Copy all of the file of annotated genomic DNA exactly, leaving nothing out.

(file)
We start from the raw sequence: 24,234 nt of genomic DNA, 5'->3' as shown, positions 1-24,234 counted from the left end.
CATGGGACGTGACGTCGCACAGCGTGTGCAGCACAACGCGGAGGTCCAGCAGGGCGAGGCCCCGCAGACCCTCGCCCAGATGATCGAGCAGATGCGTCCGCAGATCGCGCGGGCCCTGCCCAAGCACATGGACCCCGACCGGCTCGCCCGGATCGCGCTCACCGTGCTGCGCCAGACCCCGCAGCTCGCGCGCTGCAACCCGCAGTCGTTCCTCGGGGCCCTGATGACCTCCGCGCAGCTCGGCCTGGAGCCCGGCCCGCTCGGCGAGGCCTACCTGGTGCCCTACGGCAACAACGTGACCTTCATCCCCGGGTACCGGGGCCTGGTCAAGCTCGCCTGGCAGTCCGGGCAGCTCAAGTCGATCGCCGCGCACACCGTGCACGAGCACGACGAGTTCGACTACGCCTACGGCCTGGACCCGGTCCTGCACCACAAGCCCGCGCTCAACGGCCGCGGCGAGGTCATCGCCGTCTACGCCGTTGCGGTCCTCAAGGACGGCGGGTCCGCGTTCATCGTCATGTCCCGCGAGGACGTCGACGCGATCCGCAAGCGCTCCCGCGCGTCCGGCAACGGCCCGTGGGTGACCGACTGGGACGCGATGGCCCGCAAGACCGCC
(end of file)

We start from the raw sequence: 24,234 nt of genomic DNA, 5'->3' as shown, positions 1-24,234 counted from the left end.
CATGGGACGTGACGTCGCACAGCGTGTGCAGCACAACGCGGAGGTCCAGCAGGGCGAGGCCCCGCAGACCCTCGCCCAGATGATCGAGCAGATGCGTCCGCAGATCGCGCGGGCCCTGCCCAAGCACATGGACCCCGACCGGCTCGCCCGGATCGCGCTCACCGTGCTGCGCCAGACCCCGCAGCTCGCGCGCTGCAACCCGCAGTCGTTCCTCGGGGCCCTGATGACCTCCGCGCAGCTCGGCCTGGAGCCCGGCCCGCTCGGCGAGGCCTACCTGGTGCCCTACGGCAACAACGTGACCTTCATCCCCGGGTACCGGGGCCTGGTCAAGCTCGCCTGGCAGTCCGGGCAGCTCAAGTCGATCGCCGCGCACACCGTGCACGAGCACGACGAGTTCGACTACGCCTACGGCCTGGACCCGGTCCTGCACCACAAGCCCGCGCTCAACGGCCGCGGCGAGGTCATCGCCGTCTACGCCGTTGCGGTCCTCAAGGACGGCGGGTCCGCGTTCATCGTCATGTCCCGCGAGGACGTCGACGCGATCCGCAAGCGCTCCCGCGCGTCCGGCAACGGCCCGTGGGTGACCGACTGGGACGCGATGGCCCGCAAGACCGCC